The challenge

Current inertial navigation systems tend to be unstable, limiting positioning accuracy in the absence of GPS. Quantum may help, but benefits degrade in the field.

The outcome

Q-CTRL worked with Advanced Navigation to develop a new hybrid approach to quantum navigation augmented by quantum control, enabling high positioning accuracy over very long periods of GPS denial.

Impact

>180X

Navigational stability improvement.

Press

Q-CTRL and Advanced Navigation partner for quantum-based navigation systems - ZDNet


Advanced Navigation is a global leader in ultra-precise AI-enabled navigation hardware, which develops products and custom navigation technologies for sea, land, air and space. Today Advanced Navigation is a supplier of navigation hardware to some of the largest organizations around the world, including NASA, Airbus, Boeing, Tesla, Google, Apple and General Motors.

The navigation hardware produced by Advanced Navigation is industry leading but suffers from many of the same challenges as other conventional inertial navigation systems - drift. ver time the output signal changes by tiny amounts, but that can add up to big deviations from where you think you are.

Inertial navigation systems are widely used in maritime applications. One of the common systems used by the US Navy is the WSN-7 - it allows a ship to navigate using measurements of ship motion. But performance is limited by system drift. When navigating with this system you may find yourself off by a mile after just eight hours. That may not sound terrible, but what happens if you lose GPS for days? Weeks? Months?

GPS denial is now a critical vulnerability identified by governments globally. And conventional INSs are just not a suitable solution, all because of drift.

Seeking a quantum solution

The Institute for Defense Analysis has highlighted precision navigation in GPS-denied environments as a key application for quantum technology, with the potential to support maritime systems, UAVs, and aircraft. With improvements in system size and performance, IDA forecasts a quantum PNT market exceeding $200 million annually by 2024.

Advanced Navigation engaged the expert quantum sensing team at Q-CTRL to help identify a pathway to a quantum-assured solution.

Quantum devices deliver output signals that are linked to fundamentals of nature - they are immutable. This is quite distinct from classical systems where your measurement outcome depends strongly on electrical devices that gradually degrade with age or are sensitive to changes in the environment.

In the case of quantum accelerometry, you can use atoms to detect motion and ensure a very stable output - a “low-drift” output. The downside is these devices are generally quite slow meaning they can miss certain quick motions. Miss enough and your navigation is no better.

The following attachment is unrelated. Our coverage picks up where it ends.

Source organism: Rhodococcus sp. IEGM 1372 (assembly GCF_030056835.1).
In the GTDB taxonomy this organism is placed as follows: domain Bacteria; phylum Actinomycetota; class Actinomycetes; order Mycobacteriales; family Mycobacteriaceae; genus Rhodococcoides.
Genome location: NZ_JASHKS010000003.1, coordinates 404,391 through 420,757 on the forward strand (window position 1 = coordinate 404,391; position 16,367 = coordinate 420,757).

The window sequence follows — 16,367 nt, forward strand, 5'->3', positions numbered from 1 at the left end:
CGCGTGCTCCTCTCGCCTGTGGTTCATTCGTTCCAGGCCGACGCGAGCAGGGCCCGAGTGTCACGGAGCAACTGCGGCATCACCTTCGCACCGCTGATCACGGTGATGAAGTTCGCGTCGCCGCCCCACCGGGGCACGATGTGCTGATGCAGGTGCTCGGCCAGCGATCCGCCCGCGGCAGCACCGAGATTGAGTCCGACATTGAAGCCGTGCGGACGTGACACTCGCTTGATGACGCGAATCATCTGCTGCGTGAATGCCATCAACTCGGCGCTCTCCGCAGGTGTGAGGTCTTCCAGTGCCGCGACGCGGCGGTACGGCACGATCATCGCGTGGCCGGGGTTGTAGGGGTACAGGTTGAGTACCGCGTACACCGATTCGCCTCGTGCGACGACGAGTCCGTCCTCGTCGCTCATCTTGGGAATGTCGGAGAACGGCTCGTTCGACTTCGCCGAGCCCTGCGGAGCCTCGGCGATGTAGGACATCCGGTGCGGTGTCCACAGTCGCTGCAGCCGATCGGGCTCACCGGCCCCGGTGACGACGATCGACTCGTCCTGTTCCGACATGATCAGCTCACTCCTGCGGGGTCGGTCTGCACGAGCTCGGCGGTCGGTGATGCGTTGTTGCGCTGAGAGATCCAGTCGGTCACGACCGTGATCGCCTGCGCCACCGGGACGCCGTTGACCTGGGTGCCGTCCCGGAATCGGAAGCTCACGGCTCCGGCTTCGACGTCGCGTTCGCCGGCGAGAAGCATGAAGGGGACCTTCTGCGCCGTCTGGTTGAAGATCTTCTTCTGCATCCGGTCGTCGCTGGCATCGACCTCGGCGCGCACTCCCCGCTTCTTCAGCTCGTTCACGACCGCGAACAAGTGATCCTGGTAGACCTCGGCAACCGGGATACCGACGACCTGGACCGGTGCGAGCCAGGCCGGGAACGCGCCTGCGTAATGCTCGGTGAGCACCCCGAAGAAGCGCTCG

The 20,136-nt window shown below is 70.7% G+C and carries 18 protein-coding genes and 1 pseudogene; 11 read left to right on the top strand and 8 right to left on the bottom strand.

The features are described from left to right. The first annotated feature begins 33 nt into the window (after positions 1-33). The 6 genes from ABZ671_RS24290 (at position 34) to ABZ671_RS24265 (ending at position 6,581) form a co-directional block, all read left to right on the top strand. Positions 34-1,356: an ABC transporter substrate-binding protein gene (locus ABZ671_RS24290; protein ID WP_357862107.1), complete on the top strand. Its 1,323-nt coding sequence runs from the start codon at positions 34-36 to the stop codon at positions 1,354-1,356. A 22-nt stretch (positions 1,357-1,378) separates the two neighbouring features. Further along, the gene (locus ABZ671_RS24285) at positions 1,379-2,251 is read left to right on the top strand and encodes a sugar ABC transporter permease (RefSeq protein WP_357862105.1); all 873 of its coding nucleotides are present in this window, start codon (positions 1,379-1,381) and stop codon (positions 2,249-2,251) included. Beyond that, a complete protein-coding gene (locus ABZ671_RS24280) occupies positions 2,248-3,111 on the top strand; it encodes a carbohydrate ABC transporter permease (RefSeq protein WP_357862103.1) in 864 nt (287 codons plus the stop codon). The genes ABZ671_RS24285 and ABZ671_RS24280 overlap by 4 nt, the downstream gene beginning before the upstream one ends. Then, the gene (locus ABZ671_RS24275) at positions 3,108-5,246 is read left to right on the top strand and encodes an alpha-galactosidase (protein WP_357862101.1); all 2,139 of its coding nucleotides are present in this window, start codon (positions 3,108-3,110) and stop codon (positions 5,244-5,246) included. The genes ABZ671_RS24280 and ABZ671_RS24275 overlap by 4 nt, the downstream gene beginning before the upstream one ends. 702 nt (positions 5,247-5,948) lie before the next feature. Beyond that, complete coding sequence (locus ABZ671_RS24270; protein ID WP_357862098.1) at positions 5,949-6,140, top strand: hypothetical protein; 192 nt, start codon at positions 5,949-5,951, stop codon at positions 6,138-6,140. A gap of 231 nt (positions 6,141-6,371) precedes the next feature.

This groundbreaking application of autonomous quantum sensors in space exploration will be invaluable in leveraging extraterrestrial resources to establish permanent human bases on the Moon, Mars and beyond.

Steven Marshall, Premier of South Australia

The best of both worlds

Q-CTRL worked with the team at Advanced Navigation to identify a hybrid approach, combining the speed of conventional INS systems with the stability of quantum accelerometers. The initial quantum professional services engagement involved performing comparative analyses via their detailed simulation capabilities in order to determine viable hybrid architectures.

The solution they landed on was astounding - promising an over 100X increase in navigational accuracy. And better yet it was based on validated atomic subsystems with which the Q-CTRL team had hands-on expertise.

Maintaining performance in the field

A key ingredient in this solution is quantum control. When you move a typical quantum sensors from the laboratory to the field, you’ll lose most of its benefits. Quantum sensors are very sensitive. So sensitive that trying to use them on a ship or aircraft erases the advantages you’re expecting to gain.

But you can claw them back. The Q-CTRL team showed that you can claw back these losses by using quantum control. The error robustness the team demonstrated in quantum computing with IBM could be translated to the operation of atomic quantum sensors for motion. And with a few other tricks, the Q-CTRL team identified how best to operate the hardware to preserve performance and even reduce system size.

With these outcomes in hand Q-CTRL and Advanced Navigation subsequently entered into a research partnership, conducting joint technical development in support of both the civilian and defense markets for quantum-enhanced PNT.

We are excited to enter into a partnership with Q-CTRL who has the world’s largest and most capable specialist team of quantum control engineers,ccombining our expertise and manufacturing capability in precision navigation technologies, along with Q-CTRL's expertise in the design and operation of advanced quantum hardware, will allow us to bring next-generation quantum PNT solutions to market.

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